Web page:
Written by : Russell T. Davies and Gareth Roberts
Directed by : James Strong
Produced by : Tracie Simpson
Starring : David Tennant
Guest Starring : Michelle Ryan, Lee Evans, Nona Dumezweni, Paul Kasey, Ruari Mears, Victoria Alcock, David Ames, Glenn Doherty, Adam James, Daniel Kaluuya, James Layton, Keith Parry, Ellen Thomas and Reginald Tsiboe.
International Jewel Thief Lady Christina da Souza has just stolen the priceless Cup of Athelson from a museum. Unfortunately for her, things go a bit pearshaped and to avoid capture by the Police she hops onto the on the #200 bus to Victoria. The Doctor is tracking a rogue space-time wormhole and follows her onto the bus. As the old Bristol VR double-decker bus is being perused by police through a tunnel, the bus vanishes through the wormhole. The police are completely baffled and call for assistance from UNIT.
The bus arrives on a desert world that is completely devoid of all life. Miles and miles of empty sand that have formed into a sea of impressive dunes. Traveling through the wormhole has mangled the vehicle completely, fortunately the engine is still running and the axles are still in tact. The problem is that the axles of the nine and a half ton bus are deeply embedded in the sand, and without the protection of the bus, anyone passing through the wormhole will be fried.
The Doctor and Lady Christina go to explore their surroundings and are captured by two surviving Tritivore merchants who’s ship has crashed into the desert. When their ship left their home-world to travel to Sehelios, the planet was a heavily populated with a high tech civilisation built on a lush and verdant ecology. Something had reduced Sehelios to an empty desert in just one year. The Doctor and the Tritivores discover that the swarm of semi-metalic flying creatures that is approaching the bus and the crashed ship are responsible for the destruction of this world, and they are now generating a wormhole that will take the Swarm to Earth…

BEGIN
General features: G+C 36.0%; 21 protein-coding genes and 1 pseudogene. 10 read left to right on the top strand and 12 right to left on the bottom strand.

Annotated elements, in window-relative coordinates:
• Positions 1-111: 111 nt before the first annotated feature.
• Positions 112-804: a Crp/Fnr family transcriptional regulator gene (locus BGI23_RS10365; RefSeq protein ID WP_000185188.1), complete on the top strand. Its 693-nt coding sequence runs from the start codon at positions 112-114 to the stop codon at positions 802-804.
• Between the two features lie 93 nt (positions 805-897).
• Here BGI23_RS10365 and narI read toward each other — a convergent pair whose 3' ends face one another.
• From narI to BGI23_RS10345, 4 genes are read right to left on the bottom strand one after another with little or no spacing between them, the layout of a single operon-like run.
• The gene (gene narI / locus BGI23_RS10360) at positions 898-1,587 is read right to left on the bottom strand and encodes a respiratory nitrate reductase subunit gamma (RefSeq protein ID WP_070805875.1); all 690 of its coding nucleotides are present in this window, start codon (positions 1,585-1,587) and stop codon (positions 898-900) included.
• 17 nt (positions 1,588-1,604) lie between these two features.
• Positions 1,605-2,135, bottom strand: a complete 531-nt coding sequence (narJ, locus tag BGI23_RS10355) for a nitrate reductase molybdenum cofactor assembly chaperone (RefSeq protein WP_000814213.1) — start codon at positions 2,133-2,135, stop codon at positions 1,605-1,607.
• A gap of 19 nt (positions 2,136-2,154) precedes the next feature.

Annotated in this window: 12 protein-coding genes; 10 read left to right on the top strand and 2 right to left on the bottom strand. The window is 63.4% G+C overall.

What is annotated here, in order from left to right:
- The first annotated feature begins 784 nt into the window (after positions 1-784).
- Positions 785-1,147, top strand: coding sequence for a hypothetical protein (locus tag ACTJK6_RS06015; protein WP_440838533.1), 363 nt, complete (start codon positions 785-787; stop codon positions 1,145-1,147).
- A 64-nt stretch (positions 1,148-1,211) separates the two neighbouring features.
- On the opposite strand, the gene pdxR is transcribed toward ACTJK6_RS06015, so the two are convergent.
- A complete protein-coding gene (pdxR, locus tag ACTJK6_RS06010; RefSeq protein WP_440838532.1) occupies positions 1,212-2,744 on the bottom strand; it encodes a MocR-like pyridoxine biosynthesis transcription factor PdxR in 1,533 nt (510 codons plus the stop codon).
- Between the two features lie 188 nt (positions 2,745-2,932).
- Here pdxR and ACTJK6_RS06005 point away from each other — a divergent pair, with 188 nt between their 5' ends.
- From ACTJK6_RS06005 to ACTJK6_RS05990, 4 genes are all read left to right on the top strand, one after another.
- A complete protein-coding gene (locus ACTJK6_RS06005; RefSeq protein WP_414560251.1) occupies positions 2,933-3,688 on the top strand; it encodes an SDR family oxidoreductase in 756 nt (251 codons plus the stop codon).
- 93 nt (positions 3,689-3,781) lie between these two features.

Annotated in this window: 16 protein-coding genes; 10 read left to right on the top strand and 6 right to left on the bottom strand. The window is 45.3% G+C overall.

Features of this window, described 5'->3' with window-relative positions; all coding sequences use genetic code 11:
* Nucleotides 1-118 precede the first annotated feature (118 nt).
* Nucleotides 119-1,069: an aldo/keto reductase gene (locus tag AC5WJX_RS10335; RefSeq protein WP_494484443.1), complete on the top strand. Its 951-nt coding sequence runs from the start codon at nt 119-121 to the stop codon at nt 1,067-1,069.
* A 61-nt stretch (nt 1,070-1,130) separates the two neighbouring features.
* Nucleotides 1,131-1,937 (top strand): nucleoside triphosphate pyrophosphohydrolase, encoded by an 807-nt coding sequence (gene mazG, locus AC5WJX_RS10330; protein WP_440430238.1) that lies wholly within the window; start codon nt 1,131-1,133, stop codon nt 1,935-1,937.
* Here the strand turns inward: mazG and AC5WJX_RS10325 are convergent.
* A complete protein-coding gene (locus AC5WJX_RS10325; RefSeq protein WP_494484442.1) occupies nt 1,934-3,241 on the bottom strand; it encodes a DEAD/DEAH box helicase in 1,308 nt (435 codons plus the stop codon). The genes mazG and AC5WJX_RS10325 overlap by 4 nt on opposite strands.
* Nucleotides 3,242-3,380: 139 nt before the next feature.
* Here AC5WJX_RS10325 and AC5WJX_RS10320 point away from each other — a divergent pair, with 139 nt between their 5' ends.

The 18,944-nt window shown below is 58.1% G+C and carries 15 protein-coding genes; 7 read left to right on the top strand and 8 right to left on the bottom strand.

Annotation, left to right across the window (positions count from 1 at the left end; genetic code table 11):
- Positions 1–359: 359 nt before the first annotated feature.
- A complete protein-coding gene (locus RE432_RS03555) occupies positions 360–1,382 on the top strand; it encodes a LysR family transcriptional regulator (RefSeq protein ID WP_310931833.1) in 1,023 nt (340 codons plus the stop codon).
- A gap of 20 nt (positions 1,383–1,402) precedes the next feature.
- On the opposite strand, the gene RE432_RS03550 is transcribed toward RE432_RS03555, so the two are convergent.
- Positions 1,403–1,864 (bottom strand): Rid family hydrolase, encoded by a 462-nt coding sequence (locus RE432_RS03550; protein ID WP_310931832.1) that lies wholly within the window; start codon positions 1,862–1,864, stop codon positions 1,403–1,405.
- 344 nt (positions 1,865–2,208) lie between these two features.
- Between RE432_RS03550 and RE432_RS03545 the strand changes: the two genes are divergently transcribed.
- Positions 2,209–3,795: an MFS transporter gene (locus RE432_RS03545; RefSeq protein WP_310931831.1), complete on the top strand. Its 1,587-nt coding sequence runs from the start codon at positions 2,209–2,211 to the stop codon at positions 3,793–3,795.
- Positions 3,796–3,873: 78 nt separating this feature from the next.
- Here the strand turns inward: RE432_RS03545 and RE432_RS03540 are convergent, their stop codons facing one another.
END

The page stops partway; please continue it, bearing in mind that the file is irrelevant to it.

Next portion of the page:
This was Doctor Who‘s first ever venture into the Vistas of High Definition television, and it featured the most ambitious foreign location shoot since The Two Doctors back in 1985. Was it worth the effort. Oh yes! Most definitely. Even on my increasingly decrepit SD television, the whole thing looked amazing. The scenes on the desert world could only possibly have been achieved in Dubai, or somewhere with a genuine arid sand dune environment. (Although there are still a couple of idiots on the Doctor Who Forum who think the same effect could be achieved on Aberafan beach with CGI augmentation.) The emptiness of the ravaged world was breath-taking.
The story was co-written by Russell T. Davies and Gareth Roberts. Elements of Roberts 1984 novel The Highest Science are plainly visible. The Highest Science was one of the very few entries in the Virgin New Adventures Doctor Who series of novels that is worth reading because it is one of the few book in that series that actually works as a Doctor Who story.. In that novel a carriage from a commuter train heading to London is transported down a wormhole, and the passengers face an implacable foe on an inhospitable world. In Planet of the Deadus, but the rag-tag group of survivors remain. It is a shame that the militaristic and xenophobic cyborg turtles, the Chelonians that featured in that novel still seems to be beyond the limits of a BBC television budget.
The threat in this story is a swarm of ravenous metallic flying sharks that hop from planet to planet via wormholes they generate as it flies around a planet, devouring everything in sight. The Doctor calls the swarm “A force of Nature” but for me there is nothing natural about them. This Species just screams to me some sort of biological doomsday weapon that has destroyed its creators and gone feral. I cannot see evolution, no matter how screwed up the creature’s home-world might be, ever producing anything that destructive. Evolution favours the fittest, who pass their advantage on to the next generation and the Swarm leaves absolutely nothing behind to nurture the next generation, so cannot survive for long enough to develop their bizarre method of moving onto their next target naturally.